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J Lab Clin Med. 1989 Jul;114(1):84-91.

Ticlopidine in the treatment of intermittent claudication: a 21-month double-blind trial.

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Istituto di Clinica Medica Generale e Terapia Medica, University of Rome, Italy.


After a 3-month, single-blind, run-in period, 151 patients with intermittent claudication were randomly allocated to receive the antiplatelet agent ticlopidine (250 mg twice per day) or an identical placebo. One hundred and twenty patients completed the double-blind phase of the trial, which lasted 21 months. The primary analysis was performed according to the "intention-to-treat principle" in all 151 enrolled patients. There was, continuing on from the third month after randomization, a progressive and sustained improvement of the pain-free and maximum walking distances in the two treatment groups that was significantly greater in the ticlopidine group. The ankle-arm systolic blood pressure ratio at rest and after exercise increased in a significant manner in the ticlopidine group only. In a secondary analysis, with exclusion of 25 patients because of protocol violations at selection, consistently significant differences in favor of the ticlopidine group were still observed for maximum walking distance and systolic ankle-arm blood pressure ratio, both at rest and after exercise. No major side effects were reported in the treated group. It is concluded that long-term treatment with ticlopidine improves walking ability and ankle systolic blood pressure in patients with claudication.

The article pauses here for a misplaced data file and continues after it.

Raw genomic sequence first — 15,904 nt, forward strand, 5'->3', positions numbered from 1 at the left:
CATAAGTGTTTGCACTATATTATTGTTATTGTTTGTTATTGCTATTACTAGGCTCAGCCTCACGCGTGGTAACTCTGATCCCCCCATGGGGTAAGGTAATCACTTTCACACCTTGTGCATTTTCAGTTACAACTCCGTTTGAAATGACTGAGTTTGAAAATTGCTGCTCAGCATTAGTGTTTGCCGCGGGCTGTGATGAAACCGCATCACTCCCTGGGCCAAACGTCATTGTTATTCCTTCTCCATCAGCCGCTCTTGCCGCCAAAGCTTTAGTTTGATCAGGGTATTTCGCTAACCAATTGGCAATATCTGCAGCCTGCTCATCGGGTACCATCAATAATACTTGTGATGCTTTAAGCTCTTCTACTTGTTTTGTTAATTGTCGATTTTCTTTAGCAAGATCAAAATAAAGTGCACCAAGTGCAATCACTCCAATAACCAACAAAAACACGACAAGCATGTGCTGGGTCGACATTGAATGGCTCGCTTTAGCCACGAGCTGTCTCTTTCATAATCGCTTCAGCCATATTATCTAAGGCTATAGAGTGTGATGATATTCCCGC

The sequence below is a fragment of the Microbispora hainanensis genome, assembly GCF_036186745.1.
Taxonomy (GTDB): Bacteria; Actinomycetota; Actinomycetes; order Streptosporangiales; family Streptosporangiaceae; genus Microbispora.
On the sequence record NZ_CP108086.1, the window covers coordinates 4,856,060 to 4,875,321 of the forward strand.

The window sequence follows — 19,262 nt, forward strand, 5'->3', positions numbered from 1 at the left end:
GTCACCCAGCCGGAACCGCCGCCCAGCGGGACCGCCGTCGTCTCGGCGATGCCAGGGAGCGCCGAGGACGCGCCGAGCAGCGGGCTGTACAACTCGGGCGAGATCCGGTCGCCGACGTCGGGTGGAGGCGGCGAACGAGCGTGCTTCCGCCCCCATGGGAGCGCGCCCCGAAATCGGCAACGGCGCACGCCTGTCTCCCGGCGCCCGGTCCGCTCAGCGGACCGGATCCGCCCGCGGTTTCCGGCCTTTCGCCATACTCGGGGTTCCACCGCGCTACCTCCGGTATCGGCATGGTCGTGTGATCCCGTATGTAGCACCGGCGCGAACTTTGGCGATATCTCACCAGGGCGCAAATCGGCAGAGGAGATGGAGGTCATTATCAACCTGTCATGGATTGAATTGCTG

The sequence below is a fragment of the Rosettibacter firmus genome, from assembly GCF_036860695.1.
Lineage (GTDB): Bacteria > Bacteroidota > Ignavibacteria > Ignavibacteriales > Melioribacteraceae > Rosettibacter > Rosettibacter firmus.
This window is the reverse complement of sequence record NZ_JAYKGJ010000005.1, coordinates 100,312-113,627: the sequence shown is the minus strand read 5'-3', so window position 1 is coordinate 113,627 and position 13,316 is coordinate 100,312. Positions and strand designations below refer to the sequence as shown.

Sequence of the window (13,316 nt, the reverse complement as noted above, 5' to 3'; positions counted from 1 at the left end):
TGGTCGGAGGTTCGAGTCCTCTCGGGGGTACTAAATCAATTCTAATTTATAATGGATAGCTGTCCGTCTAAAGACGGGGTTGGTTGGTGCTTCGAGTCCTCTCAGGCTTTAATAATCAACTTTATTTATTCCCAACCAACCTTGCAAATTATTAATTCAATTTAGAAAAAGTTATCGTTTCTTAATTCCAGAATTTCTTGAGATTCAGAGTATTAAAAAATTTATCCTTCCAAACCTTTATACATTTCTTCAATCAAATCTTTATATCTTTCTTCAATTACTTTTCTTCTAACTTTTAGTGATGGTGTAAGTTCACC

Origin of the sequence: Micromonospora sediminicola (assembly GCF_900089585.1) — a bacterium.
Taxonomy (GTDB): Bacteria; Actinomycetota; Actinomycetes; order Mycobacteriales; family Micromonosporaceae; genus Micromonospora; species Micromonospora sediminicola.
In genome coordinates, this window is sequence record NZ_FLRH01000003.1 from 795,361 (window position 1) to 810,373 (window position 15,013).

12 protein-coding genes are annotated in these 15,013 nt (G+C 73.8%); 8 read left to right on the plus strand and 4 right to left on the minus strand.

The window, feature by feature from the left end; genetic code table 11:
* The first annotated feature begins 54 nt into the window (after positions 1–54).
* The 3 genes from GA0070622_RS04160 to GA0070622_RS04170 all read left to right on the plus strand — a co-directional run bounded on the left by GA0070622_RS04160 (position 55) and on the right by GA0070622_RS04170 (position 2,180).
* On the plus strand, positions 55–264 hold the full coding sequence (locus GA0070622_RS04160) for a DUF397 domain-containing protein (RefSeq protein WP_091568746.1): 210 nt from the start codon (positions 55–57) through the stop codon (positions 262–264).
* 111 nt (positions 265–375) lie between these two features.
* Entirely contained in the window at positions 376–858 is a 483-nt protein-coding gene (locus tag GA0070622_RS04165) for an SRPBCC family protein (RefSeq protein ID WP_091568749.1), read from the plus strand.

[Indexed for MEDLINE]

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